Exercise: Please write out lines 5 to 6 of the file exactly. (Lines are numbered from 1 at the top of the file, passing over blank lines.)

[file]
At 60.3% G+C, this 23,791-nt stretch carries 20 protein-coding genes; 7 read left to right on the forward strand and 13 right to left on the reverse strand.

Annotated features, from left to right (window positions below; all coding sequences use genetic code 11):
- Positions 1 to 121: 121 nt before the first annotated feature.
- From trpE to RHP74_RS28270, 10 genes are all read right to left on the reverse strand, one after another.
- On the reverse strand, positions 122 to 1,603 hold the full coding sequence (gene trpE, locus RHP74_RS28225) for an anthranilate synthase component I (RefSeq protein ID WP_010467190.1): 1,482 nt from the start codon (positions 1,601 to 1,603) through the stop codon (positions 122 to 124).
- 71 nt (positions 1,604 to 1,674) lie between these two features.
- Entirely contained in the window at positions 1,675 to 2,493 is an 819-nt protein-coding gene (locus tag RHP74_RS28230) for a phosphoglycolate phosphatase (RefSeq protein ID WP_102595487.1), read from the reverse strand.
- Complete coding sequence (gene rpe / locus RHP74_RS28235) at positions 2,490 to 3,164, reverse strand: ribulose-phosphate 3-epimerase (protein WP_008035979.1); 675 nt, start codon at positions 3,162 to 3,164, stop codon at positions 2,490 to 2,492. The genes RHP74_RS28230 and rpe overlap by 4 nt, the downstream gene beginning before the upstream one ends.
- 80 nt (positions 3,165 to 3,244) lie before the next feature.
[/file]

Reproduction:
- On the reverse strand, positions 122 to 1,603 hold the full coding sequence (gene trpE, locus RHP74_RS28225) for an anthranilate synthase component I (RefSeq protein ID WP_010467190.1): 1,482 nt from the start codon (positions 1,601 to 1,603) through the stop codon (positions 122 to 124).
- 71 nt (positions 1,604 to 1,674) lie between these two features.